Antisocial Personality Disorder
Also known as ASPD
What is it?
Personality disorders are deeply ingrained patterns of behavior that violate social norms and cause problems in interpersonal relationships. They are broken into three categories — Cluster A, B and C.
Personality disorders are previously known as axis two disorders — a group of conditions that impact a person’s function in relation to others. They are ego-syntonic, meaning a person with a personality disorder often doesn’t believe they have a problem. The disorder is consistent with their world view, perception of others and perception of themselves. They usually begin during a person's teenage years or early adulthood, and in some cases, become less obvious in middle age. It is common for people with one personality disorder to have symptoms of another.
Antisocial Personality Disorder, also called ASPD or sociopathy, is a Cluster B disorder. Cluster Bs are characterized by dramatic, emotional or erratic behavior. People with ASPD demonstrate a disregard for the rights and feelings of others, and may manipulate or deceive in order to get what they want. They lack empathy for the harm they cause, and may rationalize their actions by blaming others, lying or saying hardship is “a part of life.”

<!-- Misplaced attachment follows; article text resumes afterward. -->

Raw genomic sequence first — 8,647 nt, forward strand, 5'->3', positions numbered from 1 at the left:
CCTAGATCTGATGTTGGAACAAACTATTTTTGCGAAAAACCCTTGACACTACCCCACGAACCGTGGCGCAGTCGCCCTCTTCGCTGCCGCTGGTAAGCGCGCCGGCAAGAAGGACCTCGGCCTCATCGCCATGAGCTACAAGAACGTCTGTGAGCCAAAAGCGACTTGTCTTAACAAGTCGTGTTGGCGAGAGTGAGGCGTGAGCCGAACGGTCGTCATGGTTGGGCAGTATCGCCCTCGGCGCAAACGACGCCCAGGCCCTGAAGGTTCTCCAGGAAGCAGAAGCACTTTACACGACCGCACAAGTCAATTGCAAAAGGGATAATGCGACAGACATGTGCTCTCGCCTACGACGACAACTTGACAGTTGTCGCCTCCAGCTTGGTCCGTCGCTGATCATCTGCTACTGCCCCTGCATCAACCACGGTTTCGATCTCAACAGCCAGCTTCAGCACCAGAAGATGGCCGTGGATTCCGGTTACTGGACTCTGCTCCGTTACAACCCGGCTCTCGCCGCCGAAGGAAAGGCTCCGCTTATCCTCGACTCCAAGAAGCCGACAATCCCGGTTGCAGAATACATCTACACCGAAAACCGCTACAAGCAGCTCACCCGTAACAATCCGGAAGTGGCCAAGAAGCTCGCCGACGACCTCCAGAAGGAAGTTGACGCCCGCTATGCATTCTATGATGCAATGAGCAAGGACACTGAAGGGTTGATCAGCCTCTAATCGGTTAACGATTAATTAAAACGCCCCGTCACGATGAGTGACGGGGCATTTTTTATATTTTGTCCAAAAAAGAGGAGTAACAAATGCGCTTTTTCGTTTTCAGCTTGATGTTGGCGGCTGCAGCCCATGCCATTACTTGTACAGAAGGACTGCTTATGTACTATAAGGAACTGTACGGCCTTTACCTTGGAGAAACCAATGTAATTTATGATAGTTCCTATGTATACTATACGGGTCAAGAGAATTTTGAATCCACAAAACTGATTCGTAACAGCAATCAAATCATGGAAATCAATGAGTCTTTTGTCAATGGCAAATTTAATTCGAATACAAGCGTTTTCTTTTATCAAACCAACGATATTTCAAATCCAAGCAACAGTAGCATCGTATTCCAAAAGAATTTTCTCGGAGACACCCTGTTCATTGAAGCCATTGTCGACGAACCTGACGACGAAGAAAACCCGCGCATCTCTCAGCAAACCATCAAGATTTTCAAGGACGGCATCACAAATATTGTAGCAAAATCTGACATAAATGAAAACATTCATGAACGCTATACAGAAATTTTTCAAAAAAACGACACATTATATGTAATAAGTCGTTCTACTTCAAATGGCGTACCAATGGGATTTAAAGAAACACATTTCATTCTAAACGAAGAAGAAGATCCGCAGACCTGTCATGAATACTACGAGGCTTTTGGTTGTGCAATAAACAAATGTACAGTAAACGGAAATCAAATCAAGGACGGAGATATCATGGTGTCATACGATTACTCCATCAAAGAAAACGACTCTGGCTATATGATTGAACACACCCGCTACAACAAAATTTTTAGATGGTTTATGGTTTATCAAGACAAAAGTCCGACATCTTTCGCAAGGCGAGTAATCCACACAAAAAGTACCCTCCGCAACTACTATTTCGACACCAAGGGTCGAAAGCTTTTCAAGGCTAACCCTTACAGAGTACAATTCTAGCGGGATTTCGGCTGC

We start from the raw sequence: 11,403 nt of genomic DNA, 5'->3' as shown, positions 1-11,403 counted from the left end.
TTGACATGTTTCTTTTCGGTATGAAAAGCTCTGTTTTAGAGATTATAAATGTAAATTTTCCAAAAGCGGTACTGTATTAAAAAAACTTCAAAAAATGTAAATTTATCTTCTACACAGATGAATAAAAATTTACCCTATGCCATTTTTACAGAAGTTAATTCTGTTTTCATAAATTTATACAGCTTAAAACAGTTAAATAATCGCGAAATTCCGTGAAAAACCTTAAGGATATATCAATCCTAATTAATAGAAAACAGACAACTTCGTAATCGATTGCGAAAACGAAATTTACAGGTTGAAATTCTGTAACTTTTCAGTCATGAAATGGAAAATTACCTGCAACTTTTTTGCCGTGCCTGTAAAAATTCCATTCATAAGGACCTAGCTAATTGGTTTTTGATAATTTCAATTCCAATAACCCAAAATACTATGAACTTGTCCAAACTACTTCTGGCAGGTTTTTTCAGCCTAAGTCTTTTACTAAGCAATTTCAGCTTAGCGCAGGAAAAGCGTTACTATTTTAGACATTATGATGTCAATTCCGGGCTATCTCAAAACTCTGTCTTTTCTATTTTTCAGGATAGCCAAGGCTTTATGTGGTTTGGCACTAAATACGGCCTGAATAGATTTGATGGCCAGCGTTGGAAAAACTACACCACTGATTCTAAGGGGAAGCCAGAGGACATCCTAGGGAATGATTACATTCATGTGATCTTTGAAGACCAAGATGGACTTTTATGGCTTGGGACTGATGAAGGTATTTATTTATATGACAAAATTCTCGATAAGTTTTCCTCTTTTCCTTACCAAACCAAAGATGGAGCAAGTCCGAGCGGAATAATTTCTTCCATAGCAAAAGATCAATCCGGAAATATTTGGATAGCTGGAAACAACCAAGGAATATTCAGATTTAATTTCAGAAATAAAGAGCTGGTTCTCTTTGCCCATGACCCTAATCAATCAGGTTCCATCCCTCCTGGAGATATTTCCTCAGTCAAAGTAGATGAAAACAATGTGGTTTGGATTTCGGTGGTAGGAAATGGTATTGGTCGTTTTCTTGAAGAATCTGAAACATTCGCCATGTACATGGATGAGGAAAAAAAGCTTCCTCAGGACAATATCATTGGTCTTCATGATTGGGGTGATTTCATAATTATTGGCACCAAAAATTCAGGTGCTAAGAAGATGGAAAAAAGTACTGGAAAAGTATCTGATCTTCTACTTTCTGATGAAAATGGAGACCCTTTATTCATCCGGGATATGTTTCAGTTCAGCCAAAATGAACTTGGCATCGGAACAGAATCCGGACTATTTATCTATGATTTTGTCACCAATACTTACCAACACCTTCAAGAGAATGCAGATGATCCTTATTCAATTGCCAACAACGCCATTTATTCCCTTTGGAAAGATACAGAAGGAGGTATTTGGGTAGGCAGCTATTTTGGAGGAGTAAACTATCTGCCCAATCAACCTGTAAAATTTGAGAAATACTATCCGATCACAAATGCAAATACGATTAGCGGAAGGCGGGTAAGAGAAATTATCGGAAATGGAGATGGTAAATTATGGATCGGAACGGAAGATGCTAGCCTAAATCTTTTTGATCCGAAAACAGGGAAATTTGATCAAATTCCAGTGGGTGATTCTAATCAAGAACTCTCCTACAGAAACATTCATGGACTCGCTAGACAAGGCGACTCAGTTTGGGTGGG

ASPD often occurs alongside other mental health conditions including ADHD, borderline personality disorder, substance use disorders and impulse control disorders. It’s estimated that around 3% of the U.S. general population has ASPD. It’s six times more common in men than women.
What are the symptoms?
People with ASPD lack a moral compass, and are comfortable wronging others if it benefits them. They are likely to commit actions that get them into trouble with authority. Their actions are likely to hurt others around them. They may even deliberately target other people for their own personal gain. Some of the symptoms can be quite alarming and potentially harmful. At times, they may seem charming, but this is frequently a manipulation tactic.
Additional symptoms include:
- A disregard for right and wrong
- Using charm or wit to manipulate others
- Having issues with the law
- Seeming arrogant or superior